“I am very lucky and happy about the way my career has unfolded,” she said. “When I look back on it now, I know that if I had been cast in the ensemble of ‘Beauty and the Beast’ back in 1993 on Broadway, then I wouldn’t have gotten cast in ‘Carousel,’ and wouldn’t have won a Tony Award, and met the people that I met, and started down my path, and so on and so on.

“It all happens for a reason!”

To read more of my interview with McDonald, click here.

Goldie Hawn appears in a scene from the 2002 film "The Banger Sisters." Fox Searchlight Pictures photo

Goldie Hawn appears in a scene from the 2002 film “The Banger Sisters.” Fox Searchlight Pictures photo

Goldie Hawn to be named Cinema Icon at CinemaCon

Academy Award winner Goldie Hawn will receive the prestigious Cinema Icon Award at CinemaCon, the official convention of The National Association of Theatre Owners this week at Caesars Palace in Las Vegas. Hawn will be presented with this special honor at the CinemaCon Big Screen Achievement Awards ceremony Thursday.

Previous winners of the award include Morgan Freeman, Susan Sarandon, Michelle Pfeiffer and Kevin Costner.

“With a career that has spanned roles in more than 30 films Goldie Hawn continues to shine on the big screen as one of the most entertaining, relatable and recognizable actresses of our time,” said Mitch Neuhauser, Managing Director of CinemaCon, in a news release. “With an unforgettable presence and charm both onscreen and off Hawn has entertained audiences of all ages and we are pleased to honor an incredible woman with this year’s Cinema Icon Award.”

Hawn is an actress, producer, director, best-selling author and children’s advocate who made her acting debut in the comedy “Good Morning, World” and later rose to prominence as part of the comedy show “Laugh-In.” In 1969, Hawn won an Academy Award for Best Supporting Actress for her work in “Cactus Flower.” Hawn has also produced numerous films including “Private Benjamin” which earned her a second Academy Award nomination for the lead role.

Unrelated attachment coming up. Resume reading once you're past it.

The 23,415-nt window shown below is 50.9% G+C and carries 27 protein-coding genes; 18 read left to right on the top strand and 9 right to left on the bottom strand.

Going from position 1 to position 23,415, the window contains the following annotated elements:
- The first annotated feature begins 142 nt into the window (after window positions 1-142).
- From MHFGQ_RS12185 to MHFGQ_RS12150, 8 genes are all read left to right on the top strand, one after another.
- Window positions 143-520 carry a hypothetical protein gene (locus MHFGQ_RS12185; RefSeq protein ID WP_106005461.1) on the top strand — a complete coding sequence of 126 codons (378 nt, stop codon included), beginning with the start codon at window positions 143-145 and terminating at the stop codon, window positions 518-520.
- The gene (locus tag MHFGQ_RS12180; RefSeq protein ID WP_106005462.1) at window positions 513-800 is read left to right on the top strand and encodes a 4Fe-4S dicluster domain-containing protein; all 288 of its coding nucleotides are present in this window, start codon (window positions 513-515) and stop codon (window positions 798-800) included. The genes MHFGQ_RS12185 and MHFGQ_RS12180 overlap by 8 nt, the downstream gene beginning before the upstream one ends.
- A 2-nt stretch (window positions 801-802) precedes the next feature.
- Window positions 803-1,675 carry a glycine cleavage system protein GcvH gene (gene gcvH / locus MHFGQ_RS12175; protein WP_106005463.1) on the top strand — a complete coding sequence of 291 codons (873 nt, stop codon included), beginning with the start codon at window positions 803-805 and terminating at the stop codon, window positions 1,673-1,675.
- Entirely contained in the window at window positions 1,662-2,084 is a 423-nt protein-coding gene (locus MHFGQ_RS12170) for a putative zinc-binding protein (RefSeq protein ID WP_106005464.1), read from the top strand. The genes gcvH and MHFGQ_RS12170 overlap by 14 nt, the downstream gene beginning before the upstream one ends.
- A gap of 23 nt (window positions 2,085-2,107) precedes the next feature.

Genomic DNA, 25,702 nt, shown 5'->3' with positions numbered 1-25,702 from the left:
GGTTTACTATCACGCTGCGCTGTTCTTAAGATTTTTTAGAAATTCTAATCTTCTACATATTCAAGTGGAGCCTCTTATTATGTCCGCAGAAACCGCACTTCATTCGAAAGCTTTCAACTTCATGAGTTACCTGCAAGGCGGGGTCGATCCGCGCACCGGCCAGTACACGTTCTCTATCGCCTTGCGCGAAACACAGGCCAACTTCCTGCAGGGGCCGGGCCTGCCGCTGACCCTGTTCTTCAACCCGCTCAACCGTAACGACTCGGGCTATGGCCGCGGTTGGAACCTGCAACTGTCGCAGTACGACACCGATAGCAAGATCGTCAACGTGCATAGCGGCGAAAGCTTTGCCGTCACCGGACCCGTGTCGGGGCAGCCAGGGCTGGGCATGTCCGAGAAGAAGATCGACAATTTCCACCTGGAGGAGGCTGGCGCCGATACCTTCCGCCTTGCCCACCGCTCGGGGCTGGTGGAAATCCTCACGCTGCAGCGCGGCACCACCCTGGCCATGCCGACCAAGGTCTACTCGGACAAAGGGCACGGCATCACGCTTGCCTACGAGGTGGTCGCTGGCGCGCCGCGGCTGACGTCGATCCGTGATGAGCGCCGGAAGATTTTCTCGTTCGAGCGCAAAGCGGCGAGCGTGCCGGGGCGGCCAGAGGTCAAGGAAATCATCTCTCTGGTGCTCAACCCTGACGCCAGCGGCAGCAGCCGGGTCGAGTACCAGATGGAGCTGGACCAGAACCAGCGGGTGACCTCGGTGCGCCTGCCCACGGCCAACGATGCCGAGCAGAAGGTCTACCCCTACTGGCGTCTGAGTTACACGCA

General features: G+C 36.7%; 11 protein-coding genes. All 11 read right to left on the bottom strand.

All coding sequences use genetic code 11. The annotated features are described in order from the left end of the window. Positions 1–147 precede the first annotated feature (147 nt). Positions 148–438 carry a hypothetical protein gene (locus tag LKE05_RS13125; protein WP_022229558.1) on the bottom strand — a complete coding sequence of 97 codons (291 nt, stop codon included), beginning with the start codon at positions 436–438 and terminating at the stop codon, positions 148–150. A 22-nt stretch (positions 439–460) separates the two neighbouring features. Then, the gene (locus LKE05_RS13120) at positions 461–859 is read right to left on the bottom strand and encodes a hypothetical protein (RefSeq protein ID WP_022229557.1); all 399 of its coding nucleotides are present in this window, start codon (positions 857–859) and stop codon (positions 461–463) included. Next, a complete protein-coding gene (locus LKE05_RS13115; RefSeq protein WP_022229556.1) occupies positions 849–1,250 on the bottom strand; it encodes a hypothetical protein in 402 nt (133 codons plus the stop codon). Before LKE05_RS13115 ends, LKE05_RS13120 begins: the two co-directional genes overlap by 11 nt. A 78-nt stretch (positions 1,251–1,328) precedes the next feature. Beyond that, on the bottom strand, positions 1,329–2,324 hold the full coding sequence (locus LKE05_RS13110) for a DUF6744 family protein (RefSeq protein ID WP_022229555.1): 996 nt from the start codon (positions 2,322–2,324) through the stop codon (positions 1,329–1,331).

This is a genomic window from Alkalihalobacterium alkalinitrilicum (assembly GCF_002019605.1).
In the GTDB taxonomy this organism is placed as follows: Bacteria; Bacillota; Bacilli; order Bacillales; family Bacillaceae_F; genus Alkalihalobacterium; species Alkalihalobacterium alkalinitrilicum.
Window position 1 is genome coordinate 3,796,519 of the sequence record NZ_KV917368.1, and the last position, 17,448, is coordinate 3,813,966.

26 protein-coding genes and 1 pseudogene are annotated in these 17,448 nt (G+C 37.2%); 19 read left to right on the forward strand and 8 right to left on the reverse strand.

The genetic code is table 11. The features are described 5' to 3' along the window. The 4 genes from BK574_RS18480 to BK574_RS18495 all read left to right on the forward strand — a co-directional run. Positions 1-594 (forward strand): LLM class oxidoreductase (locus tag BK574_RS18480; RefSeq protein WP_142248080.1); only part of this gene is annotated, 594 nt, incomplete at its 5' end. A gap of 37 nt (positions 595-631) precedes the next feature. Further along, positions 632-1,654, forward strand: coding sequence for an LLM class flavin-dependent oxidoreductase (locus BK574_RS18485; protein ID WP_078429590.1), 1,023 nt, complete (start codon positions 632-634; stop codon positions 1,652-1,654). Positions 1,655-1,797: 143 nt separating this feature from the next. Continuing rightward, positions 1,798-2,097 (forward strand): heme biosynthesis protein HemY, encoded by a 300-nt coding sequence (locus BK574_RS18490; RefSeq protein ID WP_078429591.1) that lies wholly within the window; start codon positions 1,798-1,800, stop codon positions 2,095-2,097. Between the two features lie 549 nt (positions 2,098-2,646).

She is the founder of The Hawn Foundation, an international charitable organization with a mission to equip children with social and emotional skills. She published her best-selling memoir, “A Lotus Grows in the Mud,” in 2005 and has also released a book offering guidance on raising healthy and joyful children called “10 Mindful Minutes”.

Hawn and Amy Schumer will star together in 20th Century Fox’s road-trip comedy “Snatched,” out on May 12.

Debbie Reynolds and Carrie Fisher remembered at memorial service

More than 1,000 fans, friends and family members turned out Saturday to Forest Lawn Memorial Park-Hollywood Hills for a joint memorial to honor Carrie Fisher and Debbie Reynolds. It was an afternoon of music, memories and more than a few tears, as the public said goodbye to two of Hollywood’s most influential leading ladies, according to The Hollywood Reporter.

Joe Mantegna, who worked with both actresses, shared his thoughts on what made the mother-and-daughter duo so extraordinary: “How much they embraced life. They just loved it. They bit it off, chewed it up and spit it out. I mean, that’s what was great about them.”

To read my column about Fisher’s death and the lasting legacy of her most famous character, Princess Leia, click here.